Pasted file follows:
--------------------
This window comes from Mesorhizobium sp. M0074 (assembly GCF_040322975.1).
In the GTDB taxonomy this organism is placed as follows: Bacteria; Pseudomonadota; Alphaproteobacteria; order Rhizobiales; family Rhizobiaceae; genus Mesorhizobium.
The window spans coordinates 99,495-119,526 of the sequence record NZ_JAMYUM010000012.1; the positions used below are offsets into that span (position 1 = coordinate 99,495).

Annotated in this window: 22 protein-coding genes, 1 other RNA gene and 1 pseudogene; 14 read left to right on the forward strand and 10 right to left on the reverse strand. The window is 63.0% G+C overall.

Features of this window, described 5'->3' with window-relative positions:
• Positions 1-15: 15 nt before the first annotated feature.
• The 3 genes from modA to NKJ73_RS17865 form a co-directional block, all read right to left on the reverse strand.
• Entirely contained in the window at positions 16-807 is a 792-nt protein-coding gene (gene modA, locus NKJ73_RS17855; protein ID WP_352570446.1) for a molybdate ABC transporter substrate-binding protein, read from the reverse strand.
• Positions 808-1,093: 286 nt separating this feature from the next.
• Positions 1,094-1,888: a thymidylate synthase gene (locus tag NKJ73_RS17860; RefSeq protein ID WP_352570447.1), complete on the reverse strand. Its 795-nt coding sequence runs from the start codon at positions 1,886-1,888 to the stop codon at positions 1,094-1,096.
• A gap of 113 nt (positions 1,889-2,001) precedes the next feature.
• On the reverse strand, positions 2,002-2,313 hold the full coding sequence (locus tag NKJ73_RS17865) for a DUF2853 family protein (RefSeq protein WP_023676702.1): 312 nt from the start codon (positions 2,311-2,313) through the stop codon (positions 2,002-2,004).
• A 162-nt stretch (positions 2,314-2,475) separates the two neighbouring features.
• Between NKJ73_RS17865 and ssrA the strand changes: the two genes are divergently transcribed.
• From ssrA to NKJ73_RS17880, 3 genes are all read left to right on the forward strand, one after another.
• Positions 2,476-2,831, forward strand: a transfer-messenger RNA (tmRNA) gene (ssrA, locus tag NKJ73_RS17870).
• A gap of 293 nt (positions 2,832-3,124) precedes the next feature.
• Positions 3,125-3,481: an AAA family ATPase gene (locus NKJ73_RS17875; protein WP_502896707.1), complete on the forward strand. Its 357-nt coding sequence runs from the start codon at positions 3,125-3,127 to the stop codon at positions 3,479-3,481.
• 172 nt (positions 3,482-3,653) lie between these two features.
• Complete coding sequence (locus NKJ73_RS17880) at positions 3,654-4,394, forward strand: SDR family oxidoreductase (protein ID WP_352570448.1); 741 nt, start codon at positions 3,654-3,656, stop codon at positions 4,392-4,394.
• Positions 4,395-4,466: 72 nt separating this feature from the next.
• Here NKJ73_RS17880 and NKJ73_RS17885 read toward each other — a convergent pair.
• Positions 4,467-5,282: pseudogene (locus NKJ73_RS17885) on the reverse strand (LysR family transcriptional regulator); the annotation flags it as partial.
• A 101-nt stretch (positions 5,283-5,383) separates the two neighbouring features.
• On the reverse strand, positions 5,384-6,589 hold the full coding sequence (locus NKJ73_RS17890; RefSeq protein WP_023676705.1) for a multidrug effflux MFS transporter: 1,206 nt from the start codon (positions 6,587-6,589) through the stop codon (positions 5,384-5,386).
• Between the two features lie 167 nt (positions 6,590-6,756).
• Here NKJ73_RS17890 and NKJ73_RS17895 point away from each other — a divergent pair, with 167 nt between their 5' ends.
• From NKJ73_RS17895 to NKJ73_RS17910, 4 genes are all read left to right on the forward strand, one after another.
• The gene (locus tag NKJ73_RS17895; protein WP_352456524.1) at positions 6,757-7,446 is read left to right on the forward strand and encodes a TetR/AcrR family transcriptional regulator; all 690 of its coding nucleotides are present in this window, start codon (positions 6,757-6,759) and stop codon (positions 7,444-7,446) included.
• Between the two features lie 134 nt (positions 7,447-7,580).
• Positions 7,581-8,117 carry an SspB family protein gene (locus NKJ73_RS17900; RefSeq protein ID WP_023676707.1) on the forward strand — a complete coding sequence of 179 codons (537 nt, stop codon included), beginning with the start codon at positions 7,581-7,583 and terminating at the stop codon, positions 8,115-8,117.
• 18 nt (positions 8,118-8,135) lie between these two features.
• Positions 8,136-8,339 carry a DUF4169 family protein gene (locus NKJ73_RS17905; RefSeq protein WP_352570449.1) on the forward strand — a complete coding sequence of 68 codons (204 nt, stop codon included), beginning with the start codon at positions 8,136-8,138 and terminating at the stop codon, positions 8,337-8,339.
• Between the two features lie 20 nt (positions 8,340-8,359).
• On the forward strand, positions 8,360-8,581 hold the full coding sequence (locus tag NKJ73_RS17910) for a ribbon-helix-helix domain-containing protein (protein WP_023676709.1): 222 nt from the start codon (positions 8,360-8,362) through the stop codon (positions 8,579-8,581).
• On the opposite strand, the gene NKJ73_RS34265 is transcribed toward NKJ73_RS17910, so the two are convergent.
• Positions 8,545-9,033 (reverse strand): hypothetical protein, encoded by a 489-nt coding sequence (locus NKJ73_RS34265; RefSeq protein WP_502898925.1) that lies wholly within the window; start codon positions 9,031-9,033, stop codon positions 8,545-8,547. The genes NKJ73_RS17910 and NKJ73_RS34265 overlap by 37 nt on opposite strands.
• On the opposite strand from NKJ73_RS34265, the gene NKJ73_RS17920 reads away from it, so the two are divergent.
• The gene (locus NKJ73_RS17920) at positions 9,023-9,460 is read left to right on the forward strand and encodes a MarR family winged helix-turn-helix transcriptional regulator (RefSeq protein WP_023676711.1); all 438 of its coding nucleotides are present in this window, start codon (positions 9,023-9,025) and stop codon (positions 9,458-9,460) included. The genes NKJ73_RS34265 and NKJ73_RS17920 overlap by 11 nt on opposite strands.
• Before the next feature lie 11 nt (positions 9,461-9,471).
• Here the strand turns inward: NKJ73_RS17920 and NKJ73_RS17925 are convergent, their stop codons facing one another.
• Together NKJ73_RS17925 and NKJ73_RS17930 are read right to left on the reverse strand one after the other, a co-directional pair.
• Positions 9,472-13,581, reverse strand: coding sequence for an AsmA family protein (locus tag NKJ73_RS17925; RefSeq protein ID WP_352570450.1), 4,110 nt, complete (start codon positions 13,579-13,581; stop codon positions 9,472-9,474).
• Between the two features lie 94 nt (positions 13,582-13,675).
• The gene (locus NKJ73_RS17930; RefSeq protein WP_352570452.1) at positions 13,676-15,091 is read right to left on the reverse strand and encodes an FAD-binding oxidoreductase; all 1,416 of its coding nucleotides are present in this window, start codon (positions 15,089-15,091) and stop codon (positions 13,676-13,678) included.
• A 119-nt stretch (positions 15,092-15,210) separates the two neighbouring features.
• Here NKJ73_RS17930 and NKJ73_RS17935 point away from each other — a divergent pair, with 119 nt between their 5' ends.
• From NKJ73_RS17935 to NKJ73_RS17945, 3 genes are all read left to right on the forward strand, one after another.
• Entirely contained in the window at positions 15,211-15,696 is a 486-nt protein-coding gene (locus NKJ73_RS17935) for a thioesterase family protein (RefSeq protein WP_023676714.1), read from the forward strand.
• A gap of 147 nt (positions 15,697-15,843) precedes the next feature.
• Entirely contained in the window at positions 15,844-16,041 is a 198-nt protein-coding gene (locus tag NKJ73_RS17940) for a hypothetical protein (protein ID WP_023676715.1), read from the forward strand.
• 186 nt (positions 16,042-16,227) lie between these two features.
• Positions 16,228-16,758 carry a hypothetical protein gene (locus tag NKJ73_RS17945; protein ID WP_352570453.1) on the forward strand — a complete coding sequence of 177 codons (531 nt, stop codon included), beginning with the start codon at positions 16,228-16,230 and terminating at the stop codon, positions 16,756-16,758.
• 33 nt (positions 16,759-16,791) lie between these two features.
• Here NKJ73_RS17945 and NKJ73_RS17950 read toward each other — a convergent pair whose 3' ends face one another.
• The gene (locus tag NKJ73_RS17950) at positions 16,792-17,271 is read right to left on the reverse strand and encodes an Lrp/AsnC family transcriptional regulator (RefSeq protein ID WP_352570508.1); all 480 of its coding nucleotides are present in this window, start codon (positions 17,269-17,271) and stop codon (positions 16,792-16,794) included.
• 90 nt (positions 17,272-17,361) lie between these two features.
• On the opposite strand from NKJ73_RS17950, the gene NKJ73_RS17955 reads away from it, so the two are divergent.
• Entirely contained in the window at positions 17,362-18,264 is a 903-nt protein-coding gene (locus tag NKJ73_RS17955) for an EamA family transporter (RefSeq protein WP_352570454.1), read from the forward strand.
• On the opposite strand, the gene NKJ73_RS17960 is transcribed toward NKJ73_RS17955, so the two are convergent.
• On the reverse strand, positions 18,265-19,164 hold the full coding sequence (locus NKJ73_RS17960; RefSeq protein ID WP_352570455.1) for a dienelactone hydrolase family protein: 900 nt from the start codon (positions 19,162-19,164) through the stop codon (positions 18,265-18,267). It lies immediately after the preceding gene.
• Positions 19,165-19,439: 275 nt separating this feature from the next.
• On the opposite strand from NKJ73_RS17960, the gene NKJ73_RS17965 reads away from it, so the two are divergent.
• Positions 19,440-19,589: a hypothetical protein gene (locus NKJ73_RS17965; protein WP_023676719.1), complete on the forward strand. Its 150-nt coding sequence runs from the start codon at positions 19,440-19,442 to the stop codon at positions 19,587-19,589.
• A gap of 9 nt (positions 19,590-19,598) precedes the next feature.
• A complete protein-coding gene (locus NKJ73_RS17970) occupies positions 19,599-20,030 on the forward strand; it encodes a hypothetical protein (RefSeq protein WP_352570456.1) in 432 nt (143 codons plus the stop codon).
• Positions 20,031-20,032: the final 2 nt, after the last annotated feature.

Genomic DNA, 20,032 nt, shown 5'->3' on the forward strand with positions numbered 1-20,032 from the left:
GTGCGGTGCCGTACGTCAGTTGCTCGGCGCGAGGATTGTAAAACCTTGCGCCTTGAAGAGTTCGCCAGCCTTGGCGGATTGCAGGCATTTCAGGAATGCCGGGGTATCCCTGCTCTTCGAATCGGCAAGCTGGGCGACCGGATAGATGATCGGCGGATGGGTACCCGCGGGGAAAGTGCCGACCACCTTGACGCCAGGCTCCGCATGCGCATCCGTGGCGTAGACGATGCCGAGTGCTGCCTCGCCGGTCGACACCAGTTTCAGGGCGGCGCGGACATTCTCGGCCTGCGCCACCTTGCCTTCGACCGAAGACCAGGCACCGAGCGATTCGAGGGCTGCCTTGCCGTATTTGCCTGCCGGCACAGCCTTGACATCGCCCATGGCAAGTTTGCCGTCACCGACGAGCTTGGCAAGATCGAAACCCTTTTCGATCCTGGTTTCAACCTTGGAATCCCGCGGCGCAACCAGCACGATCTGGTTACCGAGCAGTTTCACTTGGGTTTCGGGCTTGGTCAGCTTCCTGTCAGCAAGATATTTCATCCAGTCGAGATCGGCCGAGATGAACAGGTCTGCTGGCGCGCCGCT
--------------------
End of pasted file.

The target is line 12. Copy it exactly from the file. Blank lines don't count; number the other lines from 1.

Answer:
• On the reverse strand, positions 2,002-2,313 hold the full coding sequence (locus tag NKJ73_RS17865) for a DUF2853 family protein (RefSeq protein WP_023676702.1): 312 nt from the start codon (positions 2,311-2,313) through the stop codon (positions 2,002-2,004).